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How Tor Works: Part One (jordan-wright.com)
178 points by billconan on Dec 19, 2015 | hide | past | web | favorite | 16 comments



If you use Tor, or want to support those that need it to communicate safely online, consider donating to (their first ever!) end-of-year fundraising drive: https://blog.torproject.org/blog/our-first-real-donations-ca...


Thanks for the link! I've finally put my money where my mouth is and donated.


Oh, hi there! Author here. Glad y'all like the post! I've been on a break recently working on other projects, but I'm finishing up a post for this series soon, so stay tuned!

I'll be hanging around off and on, and am happy to answer any questions!


This was a fantastic post. Granted the high-level view skirts very technical aspects of Tor, this post is perfect for laypeople who hear about "Tor" and ask about it.


Not being factitious here. Do you have a better (more technical) alternative?




(Do note that many things in the paper have changed, for example, the hidden service design.)


In part2/3 or wherever you discuss hidden services, can you please not call them the "dark web"? That term is being thrown around so much lately that it has lost all useful meaning.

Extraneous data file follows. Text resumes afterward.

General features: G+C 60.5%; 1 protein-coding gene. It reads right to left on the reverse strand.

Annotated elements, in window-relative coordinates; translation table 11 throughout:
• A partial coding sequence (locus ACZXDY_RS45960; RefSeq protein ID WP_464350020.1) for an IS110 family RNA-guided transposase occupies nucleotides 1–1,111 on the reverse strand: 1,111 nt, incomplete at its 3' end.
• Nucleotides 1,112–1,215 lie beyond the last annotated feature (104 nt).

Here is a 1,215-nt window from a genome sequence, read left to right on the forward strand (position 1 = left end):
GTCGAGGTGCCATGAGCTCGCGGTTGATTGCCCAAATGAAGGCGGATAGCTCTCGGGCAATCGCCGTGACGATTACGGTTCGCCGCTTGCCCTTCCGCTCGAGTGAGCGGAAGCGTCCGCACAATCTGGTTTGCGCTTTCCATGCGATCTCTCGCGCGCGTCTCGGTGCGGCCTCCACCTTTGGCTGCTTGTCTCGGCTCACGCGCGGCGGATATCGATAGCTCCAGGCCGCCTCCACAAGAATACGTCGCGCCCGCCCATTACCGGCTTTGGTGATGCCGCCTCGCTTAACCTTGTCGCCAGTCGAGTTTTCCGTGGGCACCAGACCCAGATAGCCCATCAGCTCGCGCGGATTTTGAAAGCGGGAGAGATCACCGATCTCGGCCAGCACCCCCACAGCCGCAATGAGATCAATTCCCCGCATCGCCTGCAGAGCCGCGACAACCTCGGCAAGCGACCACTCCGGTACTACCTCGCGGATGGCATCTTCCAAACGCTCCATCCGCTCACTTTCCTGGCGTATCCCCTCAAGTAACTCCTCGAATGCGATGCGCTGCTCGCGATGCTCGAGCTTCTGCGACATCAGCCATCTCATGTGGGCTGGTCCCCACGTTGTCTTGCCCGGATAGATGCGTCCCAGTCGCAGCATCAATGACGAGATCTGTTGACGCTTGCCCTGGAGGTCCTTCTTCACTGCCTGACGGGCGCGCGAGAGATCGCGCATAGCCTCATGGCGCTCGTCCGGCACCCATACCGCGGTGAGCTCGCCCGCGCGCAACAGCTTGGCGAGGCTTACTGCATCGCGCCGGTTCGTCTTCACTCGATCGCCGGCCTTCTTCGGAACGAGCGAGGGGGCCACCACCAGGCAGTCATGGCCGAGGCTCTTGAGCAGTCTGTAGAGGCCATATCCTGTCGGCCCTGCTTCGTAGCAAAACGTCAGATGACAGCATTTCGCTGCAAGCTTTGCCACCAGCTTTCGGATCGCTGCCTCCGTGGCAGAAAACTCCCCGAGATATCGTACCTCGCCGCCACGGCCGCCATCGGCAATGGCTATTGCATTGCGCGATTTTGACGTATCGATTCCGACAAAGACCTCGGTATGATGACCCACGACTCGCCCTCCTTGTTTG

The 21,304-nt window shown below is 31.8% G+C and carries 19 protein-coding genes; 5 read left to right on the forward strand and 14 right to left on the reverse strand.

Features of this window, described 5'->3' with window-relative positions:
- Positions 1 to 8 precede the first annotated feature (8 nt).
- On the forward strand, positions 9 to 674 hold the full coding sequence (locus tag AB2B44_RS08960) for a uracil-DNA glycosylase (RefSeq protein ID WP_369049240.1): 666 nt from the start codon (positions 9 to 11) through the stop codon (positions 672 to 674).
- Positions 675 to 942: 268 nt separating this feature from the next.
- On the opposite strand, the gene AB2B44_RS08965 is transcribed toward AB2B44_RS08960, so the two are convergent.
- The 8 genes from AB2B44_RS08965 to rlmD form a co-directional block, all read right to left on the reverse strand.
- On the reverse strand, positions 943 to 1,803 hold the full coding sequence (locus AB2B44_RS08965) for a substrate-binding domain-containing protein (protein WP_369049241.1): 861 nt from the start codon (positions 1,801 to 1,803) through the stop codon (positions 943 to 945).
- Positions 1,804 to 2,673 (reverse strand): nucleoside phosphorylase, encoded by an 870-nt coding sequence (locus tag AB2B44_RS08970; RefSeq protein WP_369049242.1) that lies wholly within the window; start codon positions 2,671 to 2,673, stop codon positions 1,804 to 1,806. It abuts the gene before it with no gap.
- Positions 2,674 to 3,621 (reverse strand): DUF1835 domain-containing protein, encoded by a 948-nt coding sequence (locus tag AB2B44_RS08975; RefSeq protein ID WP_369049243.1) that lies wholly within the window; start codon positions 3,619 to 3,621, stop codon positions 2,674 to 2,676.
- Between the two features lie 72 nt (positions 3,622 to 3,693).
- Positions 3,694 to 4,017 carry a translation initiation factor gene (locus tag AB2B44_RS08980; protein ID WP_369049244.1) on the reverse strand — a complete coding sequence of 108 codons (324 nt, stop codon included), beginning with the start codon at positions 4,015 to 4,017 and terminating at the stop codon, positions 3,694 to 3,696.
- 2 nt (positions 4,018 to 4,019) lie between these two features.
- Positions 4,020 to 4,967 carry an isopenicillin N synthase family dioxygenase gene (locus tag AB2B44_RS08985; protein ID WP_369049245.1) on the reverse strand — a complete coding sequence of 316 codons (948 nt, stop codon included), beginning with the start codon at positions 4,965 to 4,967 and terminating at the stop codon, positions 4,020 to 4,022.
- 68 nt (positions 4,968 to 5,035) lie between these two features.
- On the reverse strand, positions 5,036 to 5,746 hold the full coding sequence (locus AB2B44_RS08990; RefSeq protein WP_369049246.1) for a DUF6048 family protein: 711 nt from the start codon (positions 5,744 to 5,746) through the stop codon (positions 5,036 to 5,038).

Imho the "dark web" means those parts of the web not publicly visible, ie not indexed by search engines and/or places not accessible to the public. Most hidden services are indexed and are publicly accessible ... so they are not by definition dark.


I agree that terms like "dark web" and "deep web" have been used so much (and often interchangeably), that they've mostly lost their meaning. That being said, I've always used "dark web" in reference to things like hidden services, i2p, etc, and I've used "deep web" to mean unindexed/inaccessible content.


I like "onion services".


Along the same lines, there's an incredible series by Tom Ritter that describes how mix networks work. Here's the first post: https://crypto.is/blog/what_is_a_remailer


I have read all 1-3 parts that seem available at this time. My immediate questions are:

(a) is the client supposed to get a copy of the consensus to start with? (b) what if direct access to all DAs are blocked?


a). Yes, b). That is one of the ways to block access to Tor: either block torproject.org (in which case you use the GetTor service or mirrors), or the DAs, in which case you can't bootstrap. The way around that is to use bridges (unpublished relays to which you connect) or pluggable transports which now come bundled with Tor Browser. (https://www.torproject.org/docs/pluggable-transports.html.en)



This is the best top-level description of Tor that I've ever read!




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